I trust market-driven CDS more than credit ratings. Where can one get the CDS of corporate bonds of major companies? Are there any good internet links? If charts on the historical end-of-day prices can be shown, it will be nice. Even better if the data can be downloaded.
Markit Pricing Data is a prime source for cds data (not free).
Better than Markit, you can have a look at https://www.datagrapple.com/ (subscription is free). About 1000 CDS are covered. Daily end-of-day prices (mid of a best bid/offer order book) from Jan 2006 and continues on an ongoing basis. There are the charts you want starting 2006. I think you may also be able to subscribe to an intra-day livefeed if you want.
Because CDS theoretically represent a credit risk to the dealer (i.e. the dealer accepts the credit risk of a borrower in exchange for premium payments), a CDS is essentially priced by assuming that the dealer of the CDS is compensated for this credit risk through a credit spread over a risk-free security. In other words, assuming perfectly efficient markets, CDS are priced based on premiums that are equal to the difference between the underlying debt obligation and a risk-free security of the same term to maturity.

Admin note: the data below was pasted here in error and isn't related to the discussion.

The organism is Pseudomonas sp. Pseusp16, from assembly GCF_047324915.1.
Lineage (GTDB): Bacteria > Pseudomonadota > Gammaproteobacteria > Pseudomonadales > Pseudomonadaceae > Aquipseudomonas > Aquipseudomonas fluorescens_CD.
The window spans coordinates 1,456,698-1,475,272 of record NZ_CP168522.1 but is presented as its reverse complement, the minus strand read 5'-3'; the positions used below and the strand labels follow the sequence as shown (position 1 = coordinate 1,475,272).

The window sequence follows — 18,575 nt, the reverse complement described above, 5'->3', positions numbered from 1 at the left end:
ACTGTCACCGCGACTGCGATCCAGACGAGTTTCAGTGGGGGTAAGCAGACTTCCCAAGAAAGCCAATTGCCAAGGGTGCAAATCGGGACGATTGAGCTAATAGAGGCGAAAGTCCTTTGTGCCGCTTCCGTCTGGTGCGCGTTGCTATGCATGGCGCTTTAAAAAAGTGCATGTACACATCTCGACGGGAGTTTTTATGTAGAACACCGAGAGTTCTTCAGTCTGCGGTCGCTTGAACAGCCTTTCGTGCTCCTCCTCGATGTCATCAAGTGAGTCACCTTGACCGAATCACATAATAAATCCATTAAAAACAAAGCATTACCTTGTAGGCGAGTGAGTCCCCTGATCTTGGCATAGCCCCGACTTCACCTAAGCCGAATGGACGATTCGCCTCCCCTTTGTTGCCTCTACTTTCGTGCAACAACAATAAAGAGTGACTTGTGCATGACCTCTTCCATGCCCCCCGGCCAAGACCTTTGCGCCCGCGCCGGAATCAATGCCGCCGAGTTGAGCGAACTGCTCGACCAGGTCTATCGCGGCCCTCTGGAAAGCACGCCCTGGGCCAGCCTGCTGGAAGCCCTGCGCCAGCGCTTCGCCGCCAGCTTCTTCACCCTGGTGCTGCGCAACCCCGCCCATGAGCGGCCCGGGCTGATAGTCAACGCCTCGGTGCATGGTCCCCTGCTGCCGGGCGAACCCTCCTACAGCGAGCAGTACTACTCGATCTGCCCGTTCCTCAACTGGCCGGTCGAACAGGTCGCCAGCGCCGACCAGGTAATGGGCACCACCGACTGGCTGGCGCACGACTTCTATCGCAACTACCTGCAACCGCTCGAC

TL;DR: You should be able to solve for the price of a CDS using the yield on the underlying and the yield on a U.S. treasury of the same maturity.
In case you're interested: this is how synthetic CDO's and other synthetic debt obligations are created (which you probably know about thanks to the recent Financial Crisis). Basically, if you run out of securities to give to investors (e.g., mortgages, corporate bonds, etc.), you can make a synthetic version of these bonds by issuing a CDS on the underlying security with an attached treasury security of the same maturity.
AssetMacro.com covers credit default swaps historical data for approximately 4000 major companies and countries. Visit AssetMacro Credit Default Swaps to search through the database's contents. I think limited data are freely available.